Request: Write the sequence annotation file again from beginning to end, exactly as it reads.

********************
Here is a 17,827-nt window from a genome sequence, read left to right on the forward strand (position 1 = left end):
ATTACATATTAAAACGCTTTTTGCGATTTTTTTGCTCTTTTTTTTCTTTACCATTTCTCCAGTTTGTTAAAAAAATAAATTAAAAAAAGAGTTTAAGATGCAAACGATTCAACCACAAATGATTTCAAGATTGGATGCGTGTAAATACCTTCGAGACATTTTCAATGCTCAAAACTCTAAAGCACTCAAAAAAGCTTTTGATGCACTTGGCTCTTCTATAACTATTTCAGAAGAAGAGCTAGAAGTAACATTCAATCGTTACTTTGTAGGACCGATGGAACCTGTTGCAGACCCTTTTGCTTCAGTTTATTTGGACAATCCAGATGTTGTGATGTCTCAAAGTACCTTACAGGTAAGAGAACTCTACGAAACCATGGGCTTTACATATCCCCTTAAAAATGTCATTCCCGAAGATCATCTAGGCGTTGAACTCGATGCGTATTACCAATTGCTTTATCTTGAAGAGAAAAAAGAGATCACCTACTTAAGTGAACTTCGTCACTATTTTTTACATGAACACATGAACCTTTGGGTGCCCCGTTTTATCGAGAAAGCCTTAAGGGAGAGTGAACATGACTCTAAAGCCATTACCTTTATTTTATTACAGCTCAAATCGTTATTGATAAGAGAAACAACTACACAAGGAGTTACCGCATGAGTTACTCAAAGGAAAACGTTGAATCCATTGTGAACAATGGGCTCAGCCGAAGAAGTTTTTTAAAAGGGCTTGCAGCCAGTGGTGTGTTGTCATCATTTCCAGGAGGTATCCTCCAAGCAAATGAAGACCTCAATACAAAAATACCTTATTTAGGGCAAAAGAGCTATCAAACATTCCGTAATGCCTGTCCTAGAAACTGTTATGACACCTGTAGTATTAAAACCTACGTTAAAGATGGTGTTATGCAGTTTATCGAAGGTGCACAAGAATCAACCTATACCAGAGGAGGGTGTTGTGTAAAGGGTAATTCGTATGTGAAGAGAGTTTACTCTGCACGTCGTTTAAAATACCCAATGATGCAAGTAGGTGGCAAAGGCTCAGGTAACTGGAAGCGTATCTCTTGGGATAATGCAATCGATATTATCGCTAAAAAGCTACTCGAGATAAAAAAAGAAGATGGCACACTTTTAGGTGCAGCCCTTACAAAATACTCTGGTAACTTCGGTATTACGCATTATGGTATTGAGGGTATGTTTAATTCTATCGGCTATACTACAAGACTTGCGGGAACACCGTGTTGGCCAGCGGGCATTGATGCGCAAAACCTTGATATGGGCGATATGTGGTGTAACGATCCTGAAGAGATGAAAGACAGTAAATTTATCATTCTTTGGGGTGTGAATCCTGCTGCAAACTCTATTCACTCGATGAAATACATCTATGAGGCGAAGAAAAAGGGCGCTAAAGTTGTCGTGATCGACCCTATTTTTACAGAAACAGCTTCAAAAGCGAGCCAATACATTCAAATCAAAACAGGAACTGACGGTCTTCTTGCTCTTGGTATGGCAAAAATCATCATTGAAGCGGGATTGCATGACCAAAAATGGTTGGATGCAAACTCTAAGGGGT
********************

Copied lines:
Here is a 17,827-nt window from a genome sequence, read left to right on the forward strand (position 1 = left end):
ATTACATATTAAAACGCTTTTTGCGATTTTTTTGCTCTTTTTTTTCTTTACCATTTCTCCAGTTTGTTAAAAAAATAAATTAAAAAAAGAGTTTAAGATGCAAACGATTCAACCACAAATGATTTCAAGATTGGATGCGTGTAAATACCTTCGAGACATTTTCAATGCTCAAAACTCTAAAGCACTCAAAAAAGCTTTTGATGCACTTGGCTCTTCTATAACTATTTCAGAAGAAGAGCTAGAAGTAACATTCAATCGTTACTTTGTAGGACCGATGGAACCTGTTGCAGACCCTTTTGCTTCAGTTTATTTGGACAATCCAGATGTTGTGATGTCTCAAAGTACCTTACAGGTAAGAGAACTCTACGAAACCATGGGCTTTACATATCCCCTTAAAAATGTCATTCCCGAAGATCATCTAGGCGTTGAACTCGATGCGTATTACCAATTGCTTTATCTTGAAGAGAAAAAAGAGATCACCTACTTAAGTGAACTTCGTCACTATTTTTTACATGAACACATGAACCTTTGGGTGCCCCGTTTTATCGAGAAAGCCTTAAGGGAGAGTGAACATGACTCTAAAGCCATTACCTTTATTTTATTACAGCTCAAATCGTTATTGATAAGAGAAACAACTACACAAGGAGTTACCGCATGAGTTACTCAAAGGAAAACGTTGAATCCATTGTGAACAATGGGCTCAGCCGAAGAAGTTTTTTAAAAGGGCTTGCAGCCAGTGGTGTGTTGTCATCATTTCCAGGAGGTATCCTCCAAGCAAATGAAGACCTCAATACAAAAATACCTTATTTAGGGCAAAAGAGCTATCAAACATTCCGTAATGCCTGTCCTAGAAACTGTTATGACACCTGTAGTATTAAAACCTACGTTAAAGATGGTGTTATGCAGTTTATCGAAGGTGCACAAGAATCAACCTATACCAGAGGAGGGTGTTGTGTAAAGGGTAATTCGTATGTGAAGAGAGTTTACTCTGCACGTCGTTTAAAATACCCAATGATGCAAGTAGGTGGCAAAGGCTCAGGTAACTGGAAGCGTATCTCTTGGGATAATGCAATCGATATTATCGCTAAAAAGCTACTCGAGATAAAAAAAGAAGATGGCACACTTTTAGGTGCAGCCCTTACAAAATACTCTGGTAACTTCGGTATTACGCATTATGGTATTGAGGGTATGTTTAATTCTATCGGCTATACTACAAGACTTGCGGGAACACCGTGTTGGCCAGCGGGCATTGATGCGCAAAACCTTGATATGGGCGATATGTGGTGTAACGATCCTGAAGAGATGAAAGACAGTAAATTTATCATTCTTTGGGGTGTGAATCCTGCTGCAAACTCTATTCACTCGATGAAATACATCTATGAGGCGAAGAAAAAGGGCGCTAAAGTTGTCGTGATCGACCCTATTTTTACAGAAACAGCTTCAAAAGCGAGCCAATACATTCAAATCAAAACAGGAACTGACGGTCTTCTTGCTCTTGGTATGGCAAAAATCATCATTGAAGCGGGATTGCATGACCAAAAATGGTTGGATGCAAACTCTAAGGGGT